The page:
Update LastPass Right Now
If you use LastPass as your password manager, you need to make sure it’s updated right now. For most people, the update will be automatic. But if you’ve disabled automatic updates, you’re going to need to go in there and do it yourself. Go ahead — check and make sure it’s currently running version 4.33.0. We’ll wait.
All of this urgency is because the latest LastPass update fixed a security bug that potentially revealed login credentials that had previously been entered on a site. The bug was discovered and reported by security researcher Tavis Ormandy on August 29 and the company released their fix on September 12.
“To exploit this bug, a series of actions would need to be taken by a LastPass user including filling a password with the LastPass icon, then visiting a compromised or malicious site and finally being tricked into clicking on the page several times,” LastPass wrote in a blog post about the fix. “This exploit may result in the last site credentials filled by LastPass to be exposed.”
They also noted that while the bug was specific to Chrome and Opera, they sent the update to all browsers.
What are password managers?
Passwords managers — like LastPass — allow users to create and securely store as many unique, strong passwords as they need. With one strong password, you have access to all of your accounts — no more trying to remember passwords and definitely no more reusing of passwords. Some even include a password generator, so you don’t have to worry about coming up with strong passwords yourself.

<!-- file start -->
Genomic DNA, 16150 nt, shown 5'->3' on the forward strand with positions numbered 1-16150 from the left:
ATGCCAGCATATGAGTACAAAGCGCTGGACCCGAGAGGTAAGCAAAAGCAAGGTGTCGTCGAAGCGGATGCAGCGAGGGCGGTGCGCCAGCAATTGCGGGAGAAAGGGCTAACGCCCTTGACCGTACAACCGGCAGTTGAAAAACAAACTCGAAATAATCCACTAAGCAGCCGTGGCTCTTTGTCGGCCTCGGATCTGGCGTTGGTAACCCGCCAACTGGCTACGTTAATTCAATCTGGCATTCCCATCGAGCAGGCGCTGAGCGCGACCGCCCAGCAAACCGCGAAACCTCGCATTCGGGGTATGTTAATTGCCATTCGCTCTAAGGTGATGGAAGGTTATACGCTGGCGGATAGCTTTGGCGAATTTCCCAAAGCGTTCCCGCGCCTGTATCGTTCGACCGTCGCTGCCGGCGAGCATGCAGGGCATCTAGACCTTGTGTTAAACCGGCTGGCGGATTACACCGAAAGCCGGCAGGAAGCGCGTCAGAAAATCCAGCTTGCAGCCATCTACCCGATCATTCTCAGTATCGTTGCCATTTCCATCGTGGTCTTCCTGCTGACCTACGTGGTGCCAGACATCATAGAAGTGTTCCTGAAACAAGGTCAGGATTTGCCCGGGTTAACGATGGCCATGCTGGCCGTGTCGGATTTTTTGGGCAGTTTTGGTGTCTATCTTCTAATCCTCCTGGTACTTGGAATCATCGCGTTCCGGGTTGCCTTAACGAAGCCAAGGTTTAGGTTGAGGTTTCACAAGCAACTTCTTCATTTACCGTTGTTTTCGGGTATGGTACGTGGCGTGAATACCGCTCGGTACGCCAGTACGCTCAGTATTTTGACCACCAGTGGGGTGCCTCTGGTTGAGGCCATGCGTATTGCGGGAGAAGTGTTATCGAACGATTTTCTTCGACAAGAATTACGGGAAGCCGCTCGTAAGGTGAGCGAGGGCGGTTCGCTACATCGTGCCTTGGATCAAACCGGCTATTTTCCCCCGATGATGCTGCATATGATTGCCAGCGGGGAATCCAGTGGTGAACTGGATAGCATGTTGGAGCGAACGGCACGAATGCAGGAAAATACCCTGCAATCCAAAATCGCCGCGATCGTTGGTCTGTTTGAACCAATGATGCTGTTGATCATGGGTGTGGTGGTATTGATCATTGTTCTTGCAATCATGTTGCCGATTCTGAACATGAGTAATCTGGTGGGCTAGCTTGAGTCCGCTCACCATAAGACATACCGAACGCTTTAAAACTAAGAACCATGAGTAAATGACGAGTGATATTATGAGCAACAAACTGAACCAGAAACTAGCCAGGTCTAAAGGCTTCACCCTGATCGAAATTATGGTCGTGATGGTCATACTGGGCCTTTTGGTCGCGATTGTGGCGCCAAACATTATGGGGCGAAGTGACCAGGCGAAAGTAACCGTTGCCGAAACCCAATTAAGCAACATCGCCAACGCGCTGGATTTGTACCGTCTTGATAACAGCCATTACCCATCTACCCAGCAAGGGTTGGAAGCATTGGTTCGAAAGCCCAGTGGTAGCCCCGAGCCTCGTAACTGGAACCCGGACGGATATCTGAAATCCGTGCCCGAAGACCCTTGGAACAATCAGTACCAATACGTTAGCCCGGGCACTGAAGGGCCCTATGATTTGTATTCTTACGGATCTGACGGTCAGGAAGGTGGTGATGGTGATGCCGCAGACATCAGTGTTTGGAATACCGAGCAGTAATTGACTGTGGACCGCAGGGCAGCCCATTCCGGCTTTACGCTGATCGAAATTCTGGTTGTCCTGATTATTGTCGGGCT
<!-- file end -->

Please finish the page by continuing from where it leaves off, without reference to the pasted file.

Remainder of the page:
What does this teach us about good online security practices?
It would be a mistake to read this and think “Guess it’s time to ditch LastPass! I knew password managers were sketchy!” LastPass, like all online services, was created by humans. And sometimes humans make mistakes or miss a step or unknowingly create security gaps. You don’t stop using a lock on your door just because you forgot to lock the door once, do you?
There’s also no evidence that this bug was exploited, which signals that LastPass’ system for identifying and taking care of possible security problems is working the way it’s supposed to work.
If you’re still a little nervous about the whole password manager thing, there are other steps you can take for good online security. One is to set up two-factor authentication for as many accounts as you can. That way — unless you’re the victim of a SIM swap — your accounts have another layer of protection. Two-factor authentication requires a code sent via SMS or email in addition to a password to access whatever program or account it’s protecting. It’s one more step between a cyber criminal and your data.
The war between average humans and cyber criminals is a perpetual back and forth, with security researchers standing between and fighting back the hordes. No tool is completely infallible, but staying aware and keeping up with best practices is how you win the battles.Share this post
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